Director Steven Soderbergh could not get his biopic about pianist and entertainer Liberace financed by any major film studio: “they said it was too gay. Everybody. This was after Brokeback Mountain. It made no sense to us.” In truth, there is a major difference between Brokeback Mountain and Behind the Candelabra. As far as LGBT representation is concerned, Brokeback Mountain‘s portrayal of gay love is fragile, sweet and intimate – far more acceptable than the unapologetically sexually charged Behind the Candelabra. Yet, such depiction is necessary in order for the film to construct a universe that is “Liberace’s universe.” Though the pianist constantly denied and covered up his homosexuality in the public sphere, he lived in a “glass closet”: he acted gay, dated gay and was unafraid to satisfy his every sexual desire. Furthermore, though the film shows Liberace (played by Michael Douglas) performing on stage, it also shows him in his dressing room and, mostly, at his lavish mansion, especially his bedroom and hot tub. Yet, all these settings are glamorous and glittery – it’s hard to draw the line between each one, just as it is hard to distinguish where Liberace the entertainer and Liberace the man begins and ends. The
The existence of a “Liberace universe” also demarcates an environment that falls under the pianist’s jurisdiction. As his live-in lover Scott Thorson (Matt Damon) begins to feel alienated from his lover, he becomes paranoid about being exhiled from his universe too. Their relationship is very much at the heart of Soderbergh’s movie. Behind the Candelabra is, in fact, informed by memoirs written by real-life Thorson. The strict focus does not allow for open references to gay right movement of the 1970’s. It also overlooks Liberace’s relationship with his mother (Debbie Reynolds), only briefly and superficially hinted at. Despite the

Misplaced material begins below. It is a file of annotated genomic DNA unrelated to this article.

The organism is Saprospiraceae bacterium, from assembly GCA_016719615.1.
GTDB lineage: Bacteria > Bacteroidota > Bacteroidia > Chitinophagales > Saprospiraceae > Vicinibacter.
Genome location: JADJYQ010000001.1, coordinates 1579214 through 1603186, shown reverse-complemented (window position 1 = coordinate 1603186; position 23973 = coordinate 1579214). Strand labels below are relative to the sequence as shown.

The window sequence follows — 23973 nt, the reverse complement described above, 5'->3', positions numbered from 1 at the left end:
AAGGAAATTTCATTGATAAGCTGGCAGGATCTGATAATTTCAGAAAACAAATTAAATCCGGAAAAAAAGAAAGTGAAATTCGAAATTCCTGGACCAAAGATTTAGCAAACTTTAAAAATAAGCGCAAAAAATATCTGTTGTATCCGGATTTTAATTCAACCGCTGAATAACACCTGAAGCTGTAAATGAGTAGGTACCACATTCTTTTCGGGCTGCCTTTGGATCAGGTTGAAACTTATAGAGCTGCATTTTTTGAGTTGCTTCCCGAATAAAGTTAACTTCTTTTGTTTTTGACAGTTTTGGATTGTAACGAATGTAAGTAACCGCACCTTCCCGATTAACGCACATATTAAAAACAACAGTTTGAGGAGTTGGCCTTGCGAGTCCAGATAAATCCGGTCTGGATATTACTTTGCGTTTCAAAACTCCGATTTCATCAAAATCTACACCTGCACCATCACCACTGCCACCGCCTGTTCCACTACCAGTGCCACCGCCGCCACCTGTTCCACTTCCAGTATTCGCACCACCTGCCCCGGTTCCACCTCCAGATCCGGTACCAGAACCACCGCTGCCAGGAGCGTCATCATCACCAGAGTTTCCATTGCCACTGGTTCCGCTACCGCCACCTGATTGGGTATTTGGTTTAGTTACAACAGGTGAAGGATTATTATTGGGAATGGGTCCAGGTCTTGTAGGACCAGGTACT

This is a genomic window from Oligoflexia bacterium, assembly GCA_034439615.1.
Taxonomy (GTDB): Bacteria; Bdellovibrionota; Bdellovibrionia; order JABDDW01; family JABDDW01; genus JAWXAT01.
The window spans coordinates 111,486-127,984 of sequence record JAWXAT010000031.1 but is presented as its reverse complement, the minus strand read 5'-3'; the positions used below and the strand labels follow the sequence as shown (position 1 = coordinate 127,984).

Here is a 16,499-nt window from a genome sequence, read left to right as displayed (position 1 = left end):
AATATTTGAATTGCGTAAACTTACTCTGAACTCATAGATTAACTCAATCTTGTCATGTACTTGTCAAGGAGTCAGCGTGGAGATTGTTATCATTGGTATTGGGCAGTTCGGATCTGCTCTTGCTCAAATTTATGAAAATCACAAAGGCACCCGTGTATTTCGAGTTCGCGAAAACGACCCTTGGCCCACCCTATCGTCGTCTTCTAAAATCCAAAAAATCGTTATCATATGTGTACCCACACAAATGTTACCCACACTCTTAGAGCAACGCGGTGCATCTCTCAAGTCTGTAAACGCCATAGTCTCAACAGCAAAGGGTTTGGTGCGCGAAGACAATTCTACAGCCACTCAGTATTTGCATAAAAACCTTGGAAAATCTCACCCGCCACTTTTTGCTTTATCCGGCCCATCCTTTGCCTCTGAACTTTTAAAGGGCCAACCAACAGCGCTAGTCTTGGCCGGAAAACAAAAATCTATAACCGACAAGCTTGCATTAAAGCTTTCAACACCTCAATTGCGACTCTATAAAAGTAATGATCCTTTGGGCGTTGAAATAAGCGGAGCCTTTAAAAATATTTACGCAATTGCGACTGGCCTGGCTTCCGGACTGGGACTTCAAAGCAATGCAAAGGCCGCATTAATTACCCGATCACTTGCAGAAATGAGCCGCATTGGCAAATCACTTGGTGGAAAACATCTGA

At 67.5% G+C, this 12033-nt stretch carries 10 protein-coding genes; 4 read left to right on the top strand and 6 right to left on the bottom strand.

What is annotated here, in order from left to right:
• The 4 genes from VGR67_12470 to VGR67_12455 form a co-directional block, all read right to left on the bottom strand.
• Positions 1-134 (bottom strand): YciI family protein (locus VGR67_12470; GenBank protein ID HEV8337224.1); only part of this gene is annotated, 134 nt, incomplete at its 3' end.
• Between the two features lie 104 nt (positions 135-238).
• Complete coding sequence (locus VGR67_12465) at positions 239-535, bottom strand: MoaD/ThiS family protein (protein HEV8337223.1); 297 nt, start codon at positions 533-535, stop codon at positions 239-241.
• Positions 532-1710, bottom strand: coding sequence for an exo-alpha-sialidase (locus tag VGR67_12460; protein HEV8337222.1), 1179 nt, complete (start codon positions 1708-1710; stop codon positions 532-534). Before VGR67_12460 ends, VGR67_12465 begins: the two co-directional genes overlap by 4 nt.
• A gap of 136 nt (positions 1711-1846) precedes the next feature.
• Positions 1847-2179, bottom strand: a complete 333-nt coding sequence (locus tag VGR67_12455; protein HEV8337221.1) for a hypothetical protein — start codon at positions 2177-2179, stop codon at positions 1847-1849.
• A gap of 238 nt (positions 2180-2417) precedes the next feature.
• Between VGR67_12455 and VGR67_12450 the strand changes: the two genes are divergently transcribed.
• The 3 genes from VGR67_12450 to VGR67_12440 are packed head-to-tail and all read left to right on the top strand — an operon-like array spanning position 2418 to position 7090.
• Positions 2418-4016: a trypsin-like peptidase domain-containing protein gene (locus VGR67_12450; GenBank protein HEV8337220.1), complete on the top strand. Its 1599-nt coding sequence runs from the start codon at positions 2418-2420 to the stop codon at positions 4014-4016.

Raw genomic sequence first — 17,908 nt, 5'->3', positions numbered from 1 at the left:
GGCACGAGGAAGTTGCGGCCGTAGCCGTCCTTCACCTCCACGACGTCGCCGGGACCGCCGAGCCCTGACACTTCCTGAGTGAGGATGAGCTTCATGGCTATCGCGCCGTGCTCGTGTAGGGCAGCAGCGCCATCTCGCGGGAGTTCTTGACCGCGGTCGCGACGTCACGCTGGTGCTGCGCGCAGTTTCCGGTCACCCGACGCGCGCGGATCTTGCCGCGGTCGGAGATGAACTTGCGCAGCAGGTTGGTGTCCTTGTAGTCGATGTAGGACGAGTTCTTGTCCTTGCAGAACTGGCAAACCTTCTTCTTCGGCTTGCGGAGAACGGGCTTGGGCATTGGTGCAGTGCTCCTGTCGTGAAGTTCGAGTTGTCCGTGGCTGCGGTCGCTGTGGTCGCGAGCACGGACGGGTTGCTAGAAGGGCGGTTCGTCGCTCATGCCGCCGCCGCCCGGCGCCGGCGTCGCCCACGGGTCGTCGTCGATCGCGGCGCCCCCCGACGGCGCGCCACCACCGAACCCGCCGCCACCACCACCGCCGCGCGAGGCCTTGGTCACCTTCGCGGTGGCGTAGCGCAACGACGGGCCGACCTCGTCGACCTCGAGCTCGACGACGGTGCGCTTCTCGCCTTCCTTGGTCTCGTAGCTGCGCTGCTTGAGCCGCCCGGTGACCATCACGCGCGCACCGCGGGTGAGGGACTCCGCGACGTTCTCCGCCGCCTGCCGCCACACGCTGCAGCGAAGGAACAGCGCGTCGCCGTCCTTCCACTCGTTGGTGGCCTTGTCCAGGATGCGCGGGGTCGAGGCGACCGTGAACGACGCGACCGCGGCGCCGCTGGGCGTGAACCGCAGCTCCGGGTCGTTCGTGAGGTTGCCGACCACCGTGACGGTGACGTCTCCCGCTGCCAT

Despite the aforementioned glittery sets and sexual charge, there is more to the film than meets the eye. This is particularly true of its examinations of Thorson’s motivations for having fallen in love with a much older man. At one point, Liberace tells him that he wants to be his lover, best friend, and father. In Liberace, Thorson believes he has found an antidote to the memories of an unhappy childhood. It is also rather appropriate that Behind the Candelabra ended up being a television production (it was produced by HBO). After all, not only was Liberace a TV-star as much as he was an acclaimed stage entertainer – Soderbergh’s feature follows in the footsteps of a genre, the biopic, that has been a TV-movie stalwart practically since the medium’s beginnings. There are shreds of evidence in the screenplay of the film’s will to adapt to the rigidity of the medium. Despite this, Behind the Candelabra ranks among the best things that scribe Richard LaGravenese (of P.S. I Love You fame) has ever written.
However, it is ultimately the leading performances by Douglas and Damon that elevate the film to a higher standard. The two share great chemistry. Douglas has arguably never been better. While he has showcased his acting abilities a number of times in the past, his depiction of turn as the colourful Liberace far exceeds, showboat, impersonation or caricature. – ★★★★
BEHIND THE CANDELABRA || 2013, USA || Biopic || Directed by – Steven Soderbergh / Produced by – Susan Ekins, Michael Polaire, Gregory Jacobs / Written by – Richard LaGravenese (based on Behind the Candelabra: My Life With Liberace by Scott Thorson and Alex Thorleifson) / Music by – Marvin Hamlisch / Cinematography – Peter Andrews / Edited by – Mary Ann Bernard / Starring – Michael Douglas, Matt Damon, Dan Aykroyd, Scott Bakula, Rob Lowe, Debbie Reynolds / Running time: 118 mins.
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